The OscSNS White Paper
OscSNS Collaboration,R. Allen,F. T. Avignone,J. Boissevain,Y. Efremenko,M. Elnimr,T. Gabriel,F. G. Garcia,G. T. Garvey,T. Handler,W. Huelsnitz,R. Imlay,Y. Kamyshkov,J. M. Link,W. C. Louis,G. B. Mills,S. R. Mishra,B. Osmanov,Z. Pavlovic,H. Ray,B. P. Roe,C. Rosenfeld,I. Stancu,R. Svoboda,R. Tayloe,R. Van de Water,M. J. Wetstein,D. H. White,M. Yeh
Physics , 2013,
Abstract: There exists a need to address and resolve the growing evidence for short-baseline neutrino oscillations and the possible existence of sterile neutrinos. Such non-standard particles require a mass of $\sim 1$ eV/c$^2$, far above the mass scale associated with active neutrinos, and were first invoked to explain the LSND $\bar \nu_\mu \rightarrow \bar \nu_e$ appearance signal. More recently, the MiniBooNE experiment has reported a $2.8 \sigma$ excess of events in antineutrino mode consistent with neutrino oscillations and with the LSND antineutrino appearance signal. MiniBooNE also observed a $3.4 \sigma$ excess of events in their neutrino mode data. Lower than expected neutrino-induced event rates using calibrated radioactive sources and nuclear reactors can also be explained by the existence of sterile neutrinos. Fits to the world's neutrino and antineutrino data are consistent with sterile neutrinos at this $\sim 1$ eV/c$^2$ mass scale, although there is some tension between measurements from disappearance and appearance experiments. In addition to resolving this potential major extension of the Standard Model, the existence of sterile neutrinos will impact design and planning for all future neutrino experiments. It should be an extremely high priority to conclusively establish if such unexpected light sterile neutrinos exist. The Spallation Neutron Source (SNS) at Oak Ridge National Laboratory, built to usher in a new era in neutron research, provides a unique opportunity for US science to perform a definitive world-class search for sterile neutrinos.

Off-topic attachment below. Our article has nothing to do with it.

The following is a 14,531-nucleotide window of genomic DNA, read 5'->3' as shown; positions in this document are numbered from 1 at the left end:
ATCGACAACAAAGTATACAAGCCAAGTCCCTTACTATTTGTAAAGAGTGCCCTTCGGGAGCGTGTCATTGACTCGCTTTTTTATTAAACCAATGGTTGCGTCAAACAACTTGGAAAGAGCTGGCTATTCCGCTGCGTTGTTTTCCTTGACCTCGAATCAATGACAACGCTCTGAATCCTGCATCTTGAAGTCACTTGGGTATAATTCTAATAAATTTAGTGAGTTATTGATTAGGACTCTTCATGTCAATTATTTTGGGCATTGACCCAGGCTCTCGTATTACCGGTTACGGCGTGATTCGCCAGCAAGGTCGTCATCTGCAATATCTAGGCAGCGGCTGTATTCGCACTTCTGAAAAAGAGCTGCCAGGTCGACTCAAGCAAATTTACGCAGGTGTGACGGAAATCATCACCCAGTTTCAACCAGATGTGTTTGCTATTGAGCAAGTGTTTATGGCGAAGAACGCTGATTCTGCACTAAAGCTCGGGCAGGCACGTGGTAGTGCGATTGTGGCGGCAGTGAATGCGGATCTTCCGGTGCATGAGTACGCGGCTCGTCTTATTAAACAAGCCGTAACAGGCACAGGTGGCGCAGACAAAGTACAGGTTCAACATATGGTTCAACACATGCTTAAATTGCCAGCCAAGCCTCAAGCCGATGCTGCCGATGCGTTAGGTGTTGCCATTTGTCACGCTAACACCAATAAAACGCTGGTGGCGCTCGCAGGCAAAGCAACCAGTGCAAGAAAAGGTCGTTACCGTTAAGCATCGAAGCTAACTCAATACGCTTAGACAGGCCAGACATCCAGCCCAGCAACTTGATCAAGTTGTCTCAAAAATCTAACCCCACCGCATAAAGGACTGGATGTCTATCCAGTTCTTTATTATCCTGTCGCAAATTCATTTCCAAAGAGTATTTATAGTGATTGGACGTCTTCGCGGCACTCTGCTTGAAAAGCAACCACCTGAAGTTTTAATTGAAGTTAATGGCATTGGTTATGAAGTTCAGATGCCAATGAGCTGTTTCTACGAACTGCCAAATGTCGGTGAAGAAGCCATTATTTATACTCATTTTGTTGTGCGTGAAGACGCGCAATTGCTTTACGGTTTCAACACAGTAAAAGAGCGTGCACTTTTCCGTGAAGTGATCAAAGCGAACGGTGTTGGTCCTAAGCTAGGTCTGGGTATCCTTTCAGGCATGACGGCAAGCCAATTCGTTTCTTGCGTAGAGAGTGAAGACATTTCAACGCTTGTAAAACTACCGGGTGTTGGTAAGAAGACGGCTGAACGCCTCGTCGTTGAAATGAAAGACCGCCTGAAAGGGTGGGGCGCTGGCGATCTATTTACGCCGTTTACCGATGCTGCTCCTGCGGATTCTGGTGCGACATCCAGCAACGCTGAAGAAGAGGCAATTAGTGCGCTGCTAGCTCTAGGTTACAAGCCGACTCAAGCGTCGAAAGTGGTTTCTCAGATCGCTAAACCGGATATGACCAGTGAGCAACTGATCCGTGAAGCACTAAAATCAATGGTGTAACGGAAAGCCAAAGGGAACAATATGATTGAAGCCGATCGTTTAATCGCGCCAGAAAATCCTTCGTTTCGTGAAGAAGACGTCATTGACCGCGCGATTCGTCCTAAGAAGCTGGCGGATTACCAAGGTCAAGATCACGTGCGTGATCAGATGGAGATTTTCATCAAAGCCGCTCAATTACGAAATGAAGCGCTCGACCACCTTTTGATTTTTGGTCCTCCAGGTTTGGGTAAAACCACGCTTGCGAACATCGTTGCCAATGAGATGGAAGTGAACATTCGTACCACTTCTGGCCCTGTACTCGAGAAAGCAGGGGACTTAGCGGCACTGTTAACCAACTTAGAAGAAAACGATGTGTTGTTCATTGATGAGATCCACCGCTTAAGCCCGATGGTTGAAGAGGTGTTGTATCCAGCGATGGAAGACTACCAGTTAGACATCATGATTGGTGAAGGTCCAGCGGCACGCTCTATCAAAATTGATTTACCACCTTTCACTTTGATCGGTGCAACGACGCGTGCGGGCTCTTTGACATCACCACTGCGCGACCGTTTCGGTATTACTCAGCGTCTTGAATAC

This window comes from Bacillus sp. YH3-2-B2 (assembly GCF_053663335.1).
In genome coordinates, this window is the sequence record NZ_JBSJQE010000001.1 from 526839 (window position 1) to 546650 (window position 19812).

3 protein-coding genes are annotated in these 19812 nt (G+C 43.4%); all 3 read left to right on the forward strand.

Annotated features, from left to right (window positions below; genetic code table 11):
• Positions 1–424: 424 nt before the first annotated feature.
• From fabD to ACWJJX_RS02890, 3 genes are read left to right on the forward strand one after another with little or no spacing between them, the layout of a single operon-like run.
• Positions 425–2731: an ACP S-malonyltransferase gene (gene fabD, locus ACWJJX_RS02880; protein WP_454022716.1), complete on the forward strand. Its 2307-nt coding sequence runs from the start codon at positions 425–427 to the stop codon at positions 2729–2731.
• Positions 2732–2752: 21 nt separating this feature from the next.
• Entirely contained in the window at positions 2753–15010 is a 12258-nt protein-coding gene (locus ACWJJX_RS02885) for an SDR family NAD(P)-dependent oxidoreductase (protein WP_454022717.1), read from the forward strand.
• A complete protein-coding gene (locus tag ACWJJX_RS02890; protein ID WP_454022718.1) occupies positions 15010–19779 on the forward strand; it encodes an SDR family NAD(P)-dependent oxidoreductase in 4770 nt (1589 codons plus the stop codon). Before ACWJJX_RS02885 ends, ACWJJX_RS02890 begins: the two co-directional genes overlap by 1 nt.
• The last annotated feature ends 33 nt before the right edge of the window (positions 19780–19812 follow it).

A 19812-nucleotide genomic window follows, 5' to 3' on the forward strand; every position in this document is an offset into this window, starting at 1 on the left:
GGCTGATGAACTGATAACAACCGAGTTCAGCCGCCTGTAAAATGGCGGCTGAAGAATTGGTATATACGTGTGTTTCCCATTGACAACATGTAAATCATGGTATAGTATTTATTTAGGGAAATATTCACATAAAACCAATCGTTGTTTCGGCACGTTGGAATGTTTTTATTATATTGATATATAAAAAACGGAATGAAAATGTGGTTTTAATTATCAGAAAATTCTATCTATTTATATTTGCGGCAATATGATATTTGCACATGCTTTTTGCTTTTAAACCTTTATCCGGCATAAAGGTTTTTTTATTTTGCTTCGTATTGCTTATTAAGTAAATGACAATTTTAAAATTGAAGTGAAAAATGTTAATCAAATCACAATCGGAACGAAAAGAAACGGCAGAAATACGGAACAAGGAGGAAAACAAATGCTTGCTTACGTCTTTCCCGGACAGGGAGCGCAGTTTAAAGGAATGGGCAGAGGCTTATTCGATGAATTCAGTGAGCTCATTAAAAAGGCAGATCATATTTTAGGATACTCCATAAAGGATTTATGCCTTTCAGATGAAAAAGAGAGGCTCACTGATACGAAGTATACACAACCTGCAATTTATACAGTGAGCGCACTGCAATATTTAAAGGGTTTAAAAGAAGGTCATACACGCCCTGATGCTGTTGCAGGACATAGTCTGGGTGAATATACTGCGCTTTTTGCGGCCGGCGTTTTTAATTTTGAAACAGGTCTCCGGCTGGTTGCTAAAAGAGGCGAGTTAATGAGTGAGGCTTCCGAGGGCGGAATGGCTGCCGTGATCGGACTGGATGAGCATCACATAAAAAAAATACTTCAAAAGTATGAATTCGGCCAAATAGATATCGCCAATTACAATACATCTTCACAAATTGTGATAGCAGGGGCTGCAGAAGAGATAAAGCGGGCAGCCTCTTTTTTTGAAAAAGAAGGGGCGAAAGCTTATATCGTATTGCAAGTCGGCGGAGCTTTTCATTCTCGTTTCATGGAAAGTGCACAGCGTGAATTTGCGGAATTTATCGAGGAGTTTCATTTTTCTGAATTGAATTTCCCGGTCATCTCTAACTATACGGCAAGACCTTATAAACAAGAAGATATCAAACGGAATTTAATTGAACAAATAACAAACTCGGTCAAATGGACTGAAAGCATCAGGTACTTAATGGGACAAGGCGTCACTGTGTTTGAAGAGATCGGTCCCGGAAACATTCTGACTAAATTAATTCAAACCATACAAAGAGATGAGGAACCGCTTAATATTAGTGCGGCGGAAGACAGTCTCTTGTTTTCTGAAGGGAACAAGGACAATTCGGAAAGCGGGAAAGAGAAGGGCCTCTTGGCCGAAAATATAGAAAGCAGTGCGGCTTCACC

The Physics and Nuclear Nonproliferation Goals of WATCHMAN: A WAter CHerenkov Monitor for ANtineutrinos
M. Askins,M. Bergevin,A. Bernstein,S. Dazeley,S. T. Dye,T. Handler,A. Hatzikoutelis,D. Hellfeld,P. Jaffke,Y. Kamyshkov,B. J. Land,J. G. Learned,P. Marleau,C. Mauger,G. D. Orebi Gann,C. Roecker,S. D. Rountree,T. M. Shokair,M. B. Smy,R. Svoboda,M. Sweany,M. R. Vagins,K. A. van Bibber,R. B. Vogelaar,M. J. Wetstein,M. Yeh
Physics , 2015,